Fixed rate mortgage versus variable rate mortgage?
As the name suggests, a fixed rate mortgage is a type of mortgage where you agree to pay a fixed interest rate each month over a specified period. This is one of the most popular types of home loan payment options since you can feel secure in the fact that your monthly interest rate will not change through the course of the loan term. However, aside from a fixed rate mortgage, there is also the flexible rate mortgage where the borrower is given more leeway when it comes to the amount of payment to be made for the monthly premiums. With this mortgage option, you can pay more or less than the agreed monthly premium, and the amount of flexibility you have in either direction will depend on your current financial status. With a flexible rate mortgage, a loan can be paid off in advance by making 'overpayments', thereby saving the borrower a significant amount of money in interest rates. When considering fixed vs. variable rate mortgages, the deciding factor should be your financial priorities; does financial stability matter more to you than the possibility of saving money each month when the base rate falls?
What are the advantages of flexible rate mortgages? Overpayment: With a flexible rate mortgage, a borrower can pay more than the required monthly premium without paying a penalty or an additional charge. This is especially helpful for those who are working on commission or those who do not have a fixed monthly income. If you have the extra cash, you can make an overpayment which will be credited against your loan amount. This way, if you make a lot of overpayments, you will eventually save a significant amount on interest costs and the total amount of debt will be easily reduced.
Payment reduction or underpayment: Borrowers who are not earning a fixed amount every month or those who are temporarily out of work can benefit from a payment reduction or underpayment for flexible rate mortgages. With a flexible rate mortgage, you will be allowed to pay only a minimum amount against the monthly premium. The obvious downside of this is that it will take you longer to clear your mortgage balance, however the benefit of flexibility during temporay financial difficulty will outweigh this.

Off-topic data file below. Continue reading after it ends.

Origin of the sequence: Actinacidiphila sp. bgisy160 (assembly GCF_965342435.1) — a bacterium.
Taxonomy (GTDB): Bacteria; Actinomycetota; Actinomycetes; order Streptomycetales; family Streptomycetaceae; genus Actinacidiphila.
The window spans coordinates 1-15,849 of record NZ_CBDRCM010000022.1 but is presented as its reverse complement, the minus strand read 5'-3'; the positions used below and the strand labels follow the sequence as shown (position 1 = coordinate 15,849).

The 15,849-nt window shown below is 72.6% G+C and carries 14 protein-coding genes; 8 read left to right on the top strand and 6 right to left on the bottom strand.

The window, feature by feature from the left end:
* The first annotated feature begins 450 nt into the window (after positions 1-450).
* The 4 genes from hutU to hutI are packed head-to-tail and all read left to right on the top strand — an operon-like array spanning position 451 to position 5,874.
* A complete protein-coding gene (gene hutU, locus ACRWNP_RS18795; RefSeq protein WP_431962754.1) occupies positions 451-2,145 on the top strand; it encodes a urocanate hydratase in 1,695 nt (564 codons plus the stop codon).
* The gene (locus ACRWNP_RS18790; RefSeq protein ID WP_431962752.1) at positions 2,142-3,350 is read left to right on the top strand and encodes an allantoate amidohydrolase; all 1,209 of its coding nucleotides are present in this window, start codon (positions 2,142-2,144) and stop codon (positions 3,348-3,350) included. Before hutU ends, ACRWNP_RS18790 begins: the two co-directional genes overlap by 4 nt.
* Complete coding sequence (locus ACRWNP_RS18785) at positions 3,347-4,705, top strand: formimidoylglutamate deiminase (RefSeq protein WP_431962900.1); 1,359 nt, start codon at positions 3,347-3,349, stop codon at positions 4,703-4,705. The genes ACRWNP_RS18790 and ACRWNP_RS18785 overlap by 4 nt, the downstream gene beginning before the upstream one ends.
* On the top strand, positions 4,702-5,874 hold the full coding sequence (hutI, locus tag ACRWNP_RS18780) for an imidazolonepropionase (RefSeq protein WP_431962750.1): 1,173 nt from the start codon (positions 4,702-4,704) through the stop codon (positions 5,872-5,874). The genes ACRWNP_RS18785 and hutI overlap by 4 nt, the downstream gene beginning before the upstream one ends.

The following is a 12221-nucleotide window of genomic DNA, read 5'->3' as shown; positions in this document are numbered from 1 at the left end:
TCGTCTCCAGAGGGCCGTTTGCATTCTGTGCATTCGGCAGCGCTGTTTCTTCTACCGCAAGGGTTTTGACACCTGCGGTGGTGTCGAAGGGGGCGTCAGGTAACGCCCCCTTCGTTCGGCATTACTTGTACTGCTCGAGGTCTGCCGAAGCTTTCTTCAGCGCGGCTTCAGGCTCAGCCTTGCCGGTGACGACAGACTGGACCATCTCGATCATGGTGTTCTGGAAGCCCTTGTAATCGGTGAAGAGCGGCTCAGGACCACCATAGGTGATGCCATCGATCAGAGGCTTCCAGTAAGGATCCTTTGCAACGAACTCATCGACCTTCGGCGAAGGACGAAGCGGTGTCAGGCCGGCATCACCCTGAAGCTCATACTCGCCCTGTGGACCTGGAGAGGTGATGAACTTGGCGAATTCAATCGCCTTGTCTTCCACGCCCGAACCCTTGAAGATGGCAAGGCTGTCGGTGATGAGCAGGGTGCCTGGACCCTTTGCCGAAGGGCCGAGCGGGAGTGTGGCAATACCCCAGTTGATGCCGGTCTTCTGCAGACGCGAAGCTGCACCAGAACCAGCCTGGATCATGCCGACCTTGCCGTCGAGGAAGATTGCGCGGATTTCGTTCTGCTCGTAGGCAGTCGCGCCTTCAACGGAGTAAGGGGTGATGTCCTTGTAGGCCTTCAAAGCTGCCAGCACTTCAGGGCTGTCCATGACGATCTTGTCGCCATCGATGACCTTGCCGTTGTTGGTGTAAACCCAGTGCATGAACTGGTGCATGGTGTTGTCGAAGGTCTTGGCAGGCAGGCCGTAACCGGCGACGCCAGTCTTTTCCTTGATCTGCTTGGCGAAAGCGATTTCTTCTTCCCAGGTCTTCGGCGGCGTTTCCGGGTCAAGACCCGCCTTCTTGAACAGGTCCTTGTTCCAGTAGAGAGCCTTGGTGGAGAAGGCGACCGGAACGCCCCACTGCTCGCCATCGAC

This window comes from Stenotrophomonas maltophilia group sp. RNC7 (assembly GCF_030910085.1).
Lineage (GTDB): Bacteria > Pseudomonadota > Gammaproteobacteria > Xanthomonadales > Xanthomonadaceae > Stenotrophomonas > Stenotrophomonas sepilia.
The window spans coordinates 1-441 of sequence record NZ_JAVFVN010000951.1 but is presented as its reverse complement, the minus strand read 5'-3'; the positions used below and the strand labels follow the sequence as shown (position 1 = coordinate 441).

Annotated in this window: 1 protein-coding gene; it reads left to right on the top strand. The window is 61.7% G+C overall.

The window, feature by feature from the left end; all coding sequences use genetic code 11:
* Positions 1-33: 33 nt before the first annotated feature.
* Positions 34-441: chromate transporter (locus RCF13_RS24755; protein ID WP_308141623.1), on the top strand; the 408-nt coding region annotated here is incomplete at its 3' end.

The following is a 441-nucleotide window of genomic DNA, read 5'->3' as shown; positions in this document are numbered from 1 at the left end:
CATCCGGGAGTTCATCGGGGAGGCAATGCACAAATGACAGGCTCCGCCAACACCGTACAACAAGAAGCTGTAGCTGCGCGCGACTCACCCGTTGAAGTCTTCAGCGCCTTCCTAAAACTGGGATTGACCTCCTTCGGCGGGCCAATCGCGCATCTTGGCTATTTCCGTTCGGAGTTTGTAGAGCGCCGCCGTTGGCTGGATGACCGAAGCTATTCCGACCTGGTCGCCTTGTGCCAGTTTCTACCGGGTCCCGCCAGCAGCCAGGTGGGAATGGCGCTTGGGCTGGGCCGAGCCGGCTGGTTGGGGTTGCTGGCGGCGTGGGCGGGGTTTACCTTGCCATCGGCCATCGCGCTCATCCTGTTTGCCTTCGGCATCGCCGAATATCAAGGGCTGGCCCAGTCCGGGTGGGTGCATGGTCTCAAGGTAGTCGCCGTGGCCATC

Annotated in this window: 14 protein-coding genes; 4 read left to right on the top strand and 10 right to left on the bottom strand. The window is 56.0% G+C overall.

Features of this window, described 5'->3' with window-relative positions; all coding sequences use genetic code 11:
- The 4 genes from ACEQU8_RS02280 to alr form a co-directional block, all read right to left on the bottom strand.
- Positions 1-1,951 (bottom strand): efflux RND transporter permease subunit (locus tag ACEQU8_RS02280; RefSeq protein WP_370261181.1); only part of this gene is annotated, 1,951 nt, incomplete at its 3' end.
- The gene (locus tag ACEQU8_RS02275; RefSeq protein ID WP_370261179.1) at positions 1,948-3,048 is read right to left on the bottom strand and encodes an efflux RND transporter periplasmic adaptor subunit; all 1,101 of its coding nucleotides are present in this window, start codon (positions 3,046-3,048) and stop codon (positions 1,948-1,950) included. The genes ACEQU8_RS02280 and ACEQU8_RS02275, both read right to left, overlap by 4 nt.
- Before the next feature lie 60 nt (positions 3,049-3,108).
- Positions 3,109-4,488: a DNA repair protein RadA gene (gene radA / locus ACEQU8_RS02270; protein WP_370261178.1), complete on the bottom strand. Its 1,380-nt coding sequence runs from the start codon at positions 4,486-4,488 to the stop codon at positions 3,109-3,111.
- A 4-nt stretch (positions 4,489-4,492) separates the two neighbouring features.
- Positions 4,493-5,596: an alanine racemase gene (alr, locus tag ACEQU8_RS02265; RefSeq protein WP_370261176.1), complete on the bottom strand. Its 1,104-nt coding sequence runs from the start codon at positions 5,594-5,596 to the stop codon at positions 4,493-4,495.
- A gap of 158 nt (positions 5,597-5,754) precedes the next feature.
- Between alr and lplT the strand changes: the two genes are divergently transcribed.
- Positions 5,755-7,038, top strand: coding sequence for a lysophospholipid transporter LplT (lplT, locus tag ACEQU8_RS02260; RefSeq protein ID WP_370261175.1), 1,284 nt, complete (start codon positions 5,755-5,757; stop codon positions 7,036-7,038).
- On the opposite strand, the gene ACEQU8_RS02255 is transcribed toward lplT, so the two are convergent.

Payment holiday: If you have accrued several overpayments over a continuous period and you suddenly experience cash shortage, you can use these overpayments to cover a month or two of payment holiday, where you do not need to make any payments at all. The good thing about flexible rate mortgages is that you are not required to pay any penalties in the case of making an underpayment.
Borrowing of funds against the amount of the mortgage loan that you have repaid or against any overpayments.
What are the disadvantages of flexible rate mortgages? If
there are several months where you are only paying the minimum amount,
your loan period may be extended. This can also lead to your interest
rates increasing to potentially unmanageable levels so you need to be
careful when making payments for the minimum amount only. You should
only make underpayments or skip payments for your mortgage in case of
financial emergencies. Or, you can build up on the months where you are
earning extra cash and make as much of an overpayment as you can so
that this will be your antidote for the financially unstable months.
If you decide that a flexible rate mortgage is the best mortgage option for you, take a moment to fill out our short flexible rate mortgage form. Once you've done so, we will introduce you to a flexible rate mortgage broker. This broker will answer any questions you have about flexible rate mortgages, and they will search the market to find the best flexible rate mortgage for you and your particular financial circumstances.